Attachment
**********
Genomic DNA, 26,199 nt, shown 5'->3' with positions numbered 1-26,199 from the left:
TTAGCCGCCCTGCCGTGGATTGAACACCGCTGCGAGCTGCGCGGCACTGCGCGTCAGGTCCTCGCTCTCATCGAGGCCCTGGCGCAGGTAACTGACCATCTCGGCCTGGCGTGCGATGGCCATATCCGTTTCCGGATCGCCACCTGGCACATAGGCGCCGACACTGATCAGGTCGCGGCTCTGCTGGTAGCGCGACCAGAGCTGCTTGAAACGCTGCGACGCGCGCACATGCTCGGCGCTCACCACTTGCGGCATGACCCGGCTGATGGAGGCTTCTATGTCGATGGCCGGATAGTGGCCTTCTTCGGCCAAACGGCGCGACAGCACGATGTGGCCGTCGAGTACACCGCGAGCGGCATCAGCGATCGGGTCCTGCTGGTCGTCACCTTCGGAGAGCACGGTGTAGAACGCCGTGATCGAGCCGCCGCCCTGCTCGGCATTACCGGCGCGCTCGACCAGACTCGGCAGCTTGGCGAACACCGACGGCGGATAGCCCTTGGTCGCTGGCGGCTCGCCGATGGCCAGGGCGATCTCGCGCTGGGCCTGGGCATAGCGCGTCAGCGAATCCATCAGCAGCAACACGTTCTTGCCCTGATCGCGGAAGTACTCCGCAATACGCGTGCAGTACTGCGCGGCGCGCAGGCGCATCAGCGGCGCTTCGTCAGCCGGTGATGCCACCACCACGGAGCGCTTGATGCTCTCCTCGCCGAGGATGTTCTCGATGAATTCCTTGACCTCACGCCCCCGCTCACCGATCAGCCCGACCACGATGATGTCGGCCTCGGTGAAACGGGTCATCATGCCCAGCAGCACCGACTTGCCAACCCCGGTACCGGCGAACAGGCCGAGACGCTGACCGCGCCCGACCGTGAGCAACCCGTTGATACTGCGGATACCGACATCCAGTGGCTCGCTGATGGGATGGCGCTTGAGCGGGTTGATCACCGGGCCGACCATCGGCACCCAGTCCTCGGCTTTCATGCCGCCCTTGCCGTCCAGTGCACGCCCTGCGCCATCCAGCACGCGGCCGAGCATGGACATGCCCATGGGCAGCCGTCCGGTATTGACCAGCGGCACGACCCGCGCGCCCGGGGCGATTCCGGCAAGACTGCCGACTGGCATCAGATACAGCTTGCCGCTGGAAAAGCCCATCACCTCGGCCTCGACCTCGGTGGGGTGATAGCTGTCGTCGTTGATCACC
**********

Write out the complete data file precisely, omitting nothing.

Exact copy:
Genomic DNA, 26,199 nt, shown 5'->3' with positions numbered 1-26,199 from the left:
TTAGCCGCCCTGCCGTGGATTGAACACCGCTGCGAGCTGCGCGGCACTGCGCGTCAGGTCCTCGCTCTCATCGAGGCCCTGGCGCAGGTAACTGACCATCTCGGCCTGGCGTGCGATGGCCATATCCGTTTCCGGATCGCCACCTGGCACATAGGCGCCGACACTGATCAGGTCGCGGCTCTGCTGGTAGCGCGACCAGAGCTGCTTGAAACGCTGCGACGCGCGCACATGCTCGGCGCTCACCACTTGCGGCATGACCCGGCTGATGGAGGCTTCTATGTCGATGGCCGGATAGTGGCCTTCTTCGGCCAAACGGCGCGACAGCACGATGTGGCCGTCGAGTACACCGCGAGCGGCATCAGCGATCGGGTCCTGCTGGTCGTCACCTTCGGAGAGCACGGTGTAGAACGCCGTGATCGAGCCGCCGCCCTGCTCGGCATTACCGGCGCGCTCGACCAGACTCGGCAGCTTGGCGAACACCGACGGCGGATAGCCCTTGGTCGCTGGCGGCTCGCCGATGGCCAGGGCGATCTCGCGCTGGGCCTGGGCATAGCGCGTCAGCGAATCCATCAGCAGCAACACGTTCTTGCCCTGATCGCGGAAGTACTCCGCAATACGCGTGCAGTACTGCGCGGCGCGCAGGCGCATCAGCGGCGCTTCGTCAGCCGGTGATGCCACCACCACGGAGCGCTTGATGCTCTCCTCGCCGAGGATGTTCTCGATGAATTCCTTGACCTCACGCCCCCGCTCACCGATCAGCCCGACCACGATGATGTCGGCCTCGGTGAAACGGGTCATCATGCCCAGCAGCACCGACTTGCCAACCCCGGTACCGGCGAACAGGCCGAGACGCTGACCGCGCCCGACCGTGAGCAACCCGTTGATACTGCGGATACCGACATCCAGTGGCTCGCTGATGGGATGGCGCTTGAGCGGGTTGATCACCGGGCCGACCATCGGCACCCAGTCCTCGGCTTTCATGCCGCCCTTGCCGTCCAGTGCACGCCCTGCGCCATCCAGCACGCGGCCGAGCATGGACATGCCCATGGGCAGCCGTCCGGTATTGACCAGCGGCACGACCCGCGCGCCCGGGGCGATTCCGGCAAGACTGCCGACTGGCATCAGATACAGCTTGCCGCTGGAAAAGCCCATCACCTCGGCCTCGACCTCGGTGGGGTGATAGCTGTCGTCGTTGATCACC